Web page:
Consumers will now pay more for healthier goods, survey

By staff reporter

- Last updated on GMT

Related tags: Nutrition

US consumers are willing to increase grocery spending on healthier
foods says a recent survey sponsored by the United Soybean Board

As part of the 14th such annual research, the 2007 Consumer Attitudes about Nutrition survey found that - unlike in recent years - 60 percent of consumers indicated they are willing to pay extra for healthier foods. This reverses a four-year downward trend and represents a seven percent rise over the previous year's figure alone. Other recent surveys have also found that consumers are more willing to pay a premium to switch trans fats to healthy fats, or to get added nutritional value from their foods as awareness spreads on the benefits of a better lifestyle. "The fact that consumers say they will dig deeper into their pocketbooks for healthier versions of food represents a significant shift in attitude,"​ said USB spokesperson, Lisa Kelly. "Consumers want nutritious products that are readily available at the grocery store. Fortunately, healthful eating can be quite affordable." ​ Conducted by an independent research firm, the USB survey compiled responses from 1,000 random online surveys conducted in February and March of 2007, providing a sample consistent with the American population. USB highlighted the fact that the message of good versus bad fats is finally trickling down to consumers, with 70 percent of respondents rating omega-3 fatty acids as healthy and another 62 percent reporting that a moderate fat diet includes such fats. Not surprisingly, respondents insinuated they would like the products they already enjoy to be made healthier - two thirds of participants indicated they would be more likely to purchase these products if they were reformulated with zero grams trans fat. This rate is up 10 percent over the previous year. In addition, half of the respondents said they would be unlikely to purchase foods with trans fats listed on the label. According to a report from Global Industry Analysts earlier this year, higher incomes, lifestyle changes, growing health awareness, an aging population and a preference for convenience foods are driving the functional foods and drinks market. The Californian market researcher predicts this market will reach $109bn by 2010. USB is using the survey results as an opportunity to push forth the benefits of soy as an oil source. "Our nation's soybean growers are proud that soybean oil provides a heart-smart solution for consumers,"​ said Steve Poole, director of Soy Protein and Edible Oils programs for USB.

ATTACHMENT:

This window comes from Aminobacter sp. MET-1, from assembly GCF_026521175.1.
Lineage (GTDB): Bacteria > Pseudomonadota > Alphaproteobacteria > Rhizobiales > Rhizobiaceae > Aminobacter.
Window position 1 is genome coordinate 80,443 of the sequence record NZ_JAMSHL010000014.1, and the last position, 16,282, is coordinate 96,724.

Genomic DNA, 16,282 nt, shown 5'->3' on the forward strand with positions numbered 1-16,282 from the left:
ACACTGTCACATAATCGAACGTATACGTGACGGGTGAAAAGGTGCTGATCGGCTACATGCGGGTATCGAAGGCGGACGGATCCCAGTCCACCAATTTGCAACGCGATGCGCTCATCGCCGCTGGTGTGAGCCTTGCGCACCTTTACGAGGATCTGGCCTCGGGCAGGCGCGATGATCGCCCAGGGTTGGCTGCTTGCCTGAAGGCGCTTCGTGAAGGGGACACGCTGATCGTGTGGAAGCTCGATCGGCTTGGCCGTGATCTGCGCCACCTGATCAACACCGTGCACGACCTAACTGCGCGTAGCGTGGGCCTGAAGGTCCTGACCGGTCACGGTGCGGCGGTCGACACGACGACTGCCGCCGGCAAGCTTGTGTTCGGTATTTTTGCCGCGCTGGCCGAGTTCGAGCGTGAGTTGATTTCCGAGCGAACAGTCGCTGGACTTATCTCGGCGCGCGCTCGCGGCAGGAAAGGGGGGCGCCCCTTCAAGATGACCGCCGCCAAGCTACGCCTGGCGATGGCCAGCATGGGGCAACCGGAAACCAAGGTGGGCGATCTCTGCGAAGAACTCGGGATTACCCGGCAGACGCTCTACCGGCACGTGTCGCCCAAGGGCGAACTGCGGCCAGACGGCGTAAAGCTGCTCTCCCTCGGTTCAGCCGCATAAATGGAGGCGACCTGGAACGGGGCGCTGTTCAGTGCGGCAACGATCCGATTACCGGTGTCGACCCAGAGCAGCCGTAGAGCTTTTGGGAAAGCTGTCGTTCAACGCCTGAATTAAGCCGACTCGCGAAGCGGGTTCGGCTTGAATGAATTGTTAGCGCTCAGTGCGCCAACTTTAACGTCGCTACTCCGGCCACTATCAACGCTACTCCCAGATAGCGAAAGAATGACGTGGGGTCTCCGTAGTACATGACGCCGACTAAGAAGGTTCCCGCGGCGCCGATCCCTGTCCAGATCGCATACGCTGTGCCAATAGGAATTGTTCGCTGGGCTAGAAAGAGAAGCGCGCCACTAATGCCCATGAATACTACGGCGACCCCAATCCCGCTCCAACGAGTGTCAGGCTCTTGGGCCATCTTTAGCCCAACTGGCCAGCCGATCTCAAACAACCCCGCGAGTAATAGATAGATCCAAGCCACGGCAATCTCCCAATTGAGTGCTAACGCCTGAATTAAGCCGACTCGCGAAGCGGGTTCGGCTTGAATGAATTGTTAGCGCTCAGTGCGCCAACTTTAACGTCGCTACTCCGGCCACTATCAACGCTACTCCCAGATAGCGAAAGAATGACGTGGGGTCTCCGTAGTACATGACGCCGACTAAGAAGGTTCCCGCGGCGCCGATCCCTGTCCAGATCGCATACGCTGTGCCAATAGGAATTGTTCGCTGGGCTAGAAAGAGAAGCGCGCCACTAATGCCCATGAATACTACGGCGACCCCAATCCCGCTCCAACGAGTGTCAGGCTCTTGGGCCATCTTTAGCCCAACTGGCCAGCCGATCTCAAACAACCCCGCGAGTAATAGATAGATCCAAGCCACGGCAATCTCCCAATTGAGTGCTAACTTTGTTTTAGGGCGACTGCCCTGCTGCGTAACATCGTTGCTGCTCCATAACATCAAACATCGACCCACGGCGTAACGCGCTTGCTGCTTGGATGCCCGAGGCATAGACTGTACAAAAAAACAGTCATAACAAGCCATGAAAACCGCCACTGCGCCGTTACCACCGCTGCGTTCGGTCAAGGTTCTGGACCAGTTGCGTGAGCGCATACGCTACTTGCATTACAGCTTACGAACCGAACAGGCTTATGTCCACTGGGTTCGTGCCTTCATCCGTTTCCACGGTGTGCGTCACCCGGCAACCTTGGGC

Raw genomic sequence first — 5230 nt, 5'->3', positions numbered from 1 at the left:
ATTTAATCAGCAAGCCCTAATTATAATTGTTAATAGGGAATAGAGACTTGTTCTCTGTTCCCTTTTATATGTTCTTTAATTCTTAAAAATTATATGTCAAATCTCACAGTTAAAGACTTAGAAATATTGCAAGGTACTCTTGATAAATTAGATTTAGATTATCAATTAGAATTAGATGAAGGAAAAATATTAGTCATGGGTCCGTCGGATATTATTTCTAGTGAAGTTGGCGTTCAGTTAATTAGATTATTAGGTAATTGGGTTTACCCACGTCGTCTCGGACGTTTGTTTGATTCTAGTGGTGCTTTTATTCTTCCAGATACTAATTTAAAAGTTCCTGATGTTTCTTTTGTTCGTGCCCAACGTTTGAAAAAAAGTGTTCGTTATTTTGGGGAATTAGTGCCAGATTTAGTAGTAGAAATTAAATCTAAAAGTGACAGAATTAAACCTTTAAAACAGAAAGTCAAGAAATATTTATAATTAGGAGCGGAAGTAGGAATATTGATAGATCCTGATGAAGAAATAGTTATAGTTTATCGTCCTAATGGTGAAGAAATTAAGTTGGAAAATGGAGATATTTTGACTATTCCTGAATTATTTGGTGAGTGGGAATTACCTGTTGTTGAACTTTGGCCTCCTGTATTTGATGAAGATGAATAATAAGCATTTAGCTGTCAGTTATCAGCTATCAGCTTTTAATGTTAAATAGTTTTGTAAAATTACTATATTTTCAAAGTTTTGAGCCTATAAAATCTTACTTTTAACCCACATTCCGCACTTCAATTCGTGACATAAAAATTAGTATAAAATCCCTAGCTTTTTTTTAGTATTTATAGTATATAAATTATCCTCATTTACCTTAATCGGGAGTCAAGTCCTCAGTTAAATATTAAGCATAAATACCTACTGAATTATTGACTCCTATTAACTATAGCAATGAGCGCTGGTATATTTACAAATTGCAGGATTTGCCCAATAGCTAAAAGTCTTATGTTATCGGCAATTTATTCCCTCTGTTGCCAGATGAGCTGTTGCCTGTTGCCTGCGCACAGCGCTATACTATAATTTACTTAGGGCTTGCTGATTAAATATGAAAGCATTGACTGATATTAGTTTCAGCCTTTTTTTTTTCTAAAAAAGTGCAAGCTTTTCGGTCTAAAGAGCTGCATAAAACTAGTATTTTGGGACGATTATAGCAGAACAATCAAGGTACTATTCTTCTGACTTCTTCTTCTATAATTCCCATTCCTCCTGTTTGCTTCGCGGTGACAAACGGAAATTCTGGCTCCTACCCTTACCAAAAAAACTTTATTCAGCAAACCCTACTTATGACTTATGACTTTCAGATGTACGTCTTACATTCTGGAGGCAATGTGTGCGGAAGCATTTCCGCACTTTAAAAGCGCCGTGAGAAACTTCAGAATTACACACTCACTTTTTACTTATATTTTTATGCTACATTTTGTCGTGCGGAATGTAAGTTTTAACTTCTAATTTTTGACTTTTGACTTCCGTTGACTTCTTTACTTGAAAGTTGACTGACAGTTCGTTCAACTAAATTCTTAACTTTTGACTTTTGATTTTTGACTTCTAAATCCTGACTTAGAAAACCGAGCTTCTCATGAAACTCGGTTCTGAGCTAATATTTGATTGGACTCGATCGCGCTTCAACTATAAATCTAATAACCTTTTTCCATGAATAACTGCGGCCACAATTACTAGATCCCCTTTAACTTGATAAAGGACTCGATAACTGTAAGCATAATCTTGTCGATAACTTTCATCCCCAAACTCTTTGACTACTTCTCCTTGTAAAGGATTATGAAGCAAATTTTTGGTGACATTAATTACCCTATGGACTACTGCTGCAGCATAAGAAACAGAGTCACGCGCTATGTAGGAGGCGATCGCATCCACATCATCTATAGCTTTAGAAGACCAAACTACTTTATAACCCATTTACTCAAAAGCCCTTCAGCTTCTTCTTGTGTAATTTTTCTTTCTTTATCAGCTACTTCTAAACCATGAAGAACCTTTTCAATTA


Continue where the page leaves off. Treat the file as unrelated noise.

Related topics: Markets

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